OK, so I know this book is from the 90’s and we are in 2021! I just recently though discovered Dennis Prager and I am loving his Fireside Chats on YouTube, where he talks about life topics and values. While I don’t agree with every argument of his, I love many of his insights and enjoy his refreshingly simple explanations.
This book is no exception. Very easy to read and offers so much “food for thought” to take away. I highly recommend it.
Here are some of my personal takeaways-
1. Happiness is a struggle
Anyone can be unhappy, it is easy and does not require any effort. Happiness, on the other hand, is something that needs to be worked at. Through hard work against our nature, we can(mostly) control over how happy we are.
“You don’t need to wait for something wonderful to happen to you, so long as nothing terrible is happening to you, you ought to be happy.”
2. Don’t let dissatisfaction sabotage your happiness
Human beings nature is insatiable. This human dissatisfaction is what gives us the motivation to improve our world and our personal life. For example- human dissatisfaction with disease- has led to cure for illnesses. We can acknowledge the dissatisfaction, but not allow it to make us unhappy. If the dissatisfaction is changeable and important, we should seek to work on whatever is causing us dissatisfaction, one day at a time.
“I can be happy with what I have, even though I am not satisfied with it.”
3. Dealing with a Missing tile- “get it, forget it or replace it”
Life is not supposed to be perfect. There is always something that is missing or that can be better. Here is a technique to deal with the “missing tile”. Firstly, if the missing tile is not crucial to your happiness, best to forget it. If it is important use the get/forget/replace it technique:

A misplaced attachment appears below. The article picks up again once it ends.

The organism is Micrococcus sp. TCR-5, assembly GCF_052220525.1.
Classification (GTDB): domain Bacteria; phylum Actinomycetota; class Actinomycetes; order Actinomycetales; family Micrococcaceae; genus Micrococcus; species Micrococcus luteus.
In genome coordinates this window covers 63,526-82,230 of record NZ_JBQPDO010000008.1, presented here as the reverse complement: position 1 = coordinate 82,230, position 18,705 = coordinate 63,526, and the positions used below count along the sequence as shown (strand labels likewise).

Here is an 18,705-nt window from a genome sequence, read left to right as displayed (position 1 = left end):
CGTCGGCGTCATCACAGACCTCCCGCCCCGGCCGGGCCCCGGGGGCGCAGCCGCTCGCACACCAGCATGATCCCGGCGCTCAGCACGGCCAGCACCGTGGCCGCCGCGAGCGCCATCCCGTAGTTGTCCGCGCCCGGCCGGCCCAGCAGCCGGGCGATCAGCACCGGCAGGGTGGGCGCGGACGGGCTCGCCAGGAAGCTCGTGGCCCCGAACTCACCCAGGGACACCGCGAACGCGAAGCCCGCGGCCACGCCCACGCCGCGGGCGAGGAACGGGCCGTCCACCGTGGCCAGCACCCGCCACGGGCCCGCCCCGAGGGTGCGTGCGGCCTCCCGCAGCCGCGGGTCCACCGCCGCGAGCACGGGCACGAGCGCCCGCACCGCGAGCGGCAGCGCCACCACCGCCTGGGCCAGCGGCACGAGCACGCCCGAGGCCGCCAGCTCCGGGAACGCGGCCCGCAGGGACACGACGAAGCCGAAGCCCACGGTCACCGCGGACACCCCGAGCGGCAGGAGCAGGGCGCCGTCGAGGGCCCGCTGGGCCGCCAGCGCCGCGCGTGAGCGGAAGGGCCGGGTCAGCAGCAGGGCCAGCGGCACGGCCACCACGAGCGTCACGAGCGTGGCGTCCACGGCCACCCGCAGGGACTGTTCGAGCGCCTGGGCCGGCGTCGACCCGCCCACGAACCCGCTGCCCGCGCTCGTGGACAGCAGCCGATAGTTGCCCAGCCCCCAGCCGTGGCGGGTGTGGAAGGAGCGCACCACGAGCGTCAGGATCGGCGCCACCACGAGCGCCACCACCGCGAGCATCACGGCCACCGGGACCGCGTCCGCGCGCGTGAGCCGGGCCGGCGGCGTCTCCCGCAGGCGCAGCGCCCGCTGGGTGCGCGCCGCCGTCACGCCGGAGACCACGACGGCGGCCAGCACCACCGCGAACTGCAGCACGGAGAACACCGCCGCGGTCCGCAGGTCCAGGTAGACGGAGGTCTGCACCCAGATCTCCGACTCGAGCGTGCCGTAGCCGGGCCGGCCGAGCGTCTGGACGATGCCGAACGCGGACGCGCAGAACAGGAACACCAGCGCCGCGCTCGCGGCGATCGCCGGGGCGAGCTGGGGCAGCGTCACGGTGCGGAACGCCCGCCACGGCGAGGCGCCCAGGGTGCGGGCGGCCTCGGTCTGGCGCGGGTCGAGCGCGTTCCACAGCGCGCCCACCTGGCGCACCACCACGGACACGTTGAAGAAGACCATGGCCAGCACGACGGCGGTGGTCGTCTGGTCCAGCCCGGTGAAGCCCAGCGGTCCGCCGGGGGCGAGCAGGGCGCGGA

Get it- Assuming it’s something you can go after. The author gives an example of wanting another child when he and his wife were in their mid-forties. After having another kid, he never looked back.
Forget it- If it’s something that is simply not possible to tackle. The author gives an example of not being able to be with his son at all times as he shared joint custody with his ex-wife. He had no choice but to forget it, and make the most of the current situation.
Replace it- with a missing tile- Example of a great pianist who was struck with an affliction making it impossible for him to play. He changed his career to teaching and conducting instead.
4. Unhappiness Formula: U= I-R
From childhood on, we all have images of our lives, what our work, spouse, marriage, children will/should look like.
These images are very powerful and our actual reality can be quite different. In mathematical terms, the formula for measuring unhappiness: U = I — R , the difference between your images and your reality.
The solution to this problem of images is inherent in the formula. Unhappiness can be reduced by either dropping your images and celebrating your reality or keeping your images and changing your reality.
“Sometimes we have to change our reality; sometimes our reality need not, or cannot, be changed, only celebrated or at least made peace with.”
Images (just like dissatisfaction) are actually very important to the world. Imagining a better world and a better society helps work towards making these a reality.
5. Will success at work make you happy?
While looking at what we would call “successful individuals”, usually those who are happy were happy before they were successful, and those who were unhappy before achieving success are still unhappy.
Work though can be a major source of happiness — if the work is joyful and meaningful to you. Working mainly to make money and achieve success may lead you to work that isn’t joyful and meaningful, which won’t add to your happiness. Ask yourself if you would you still be doing this work if you won the lottery?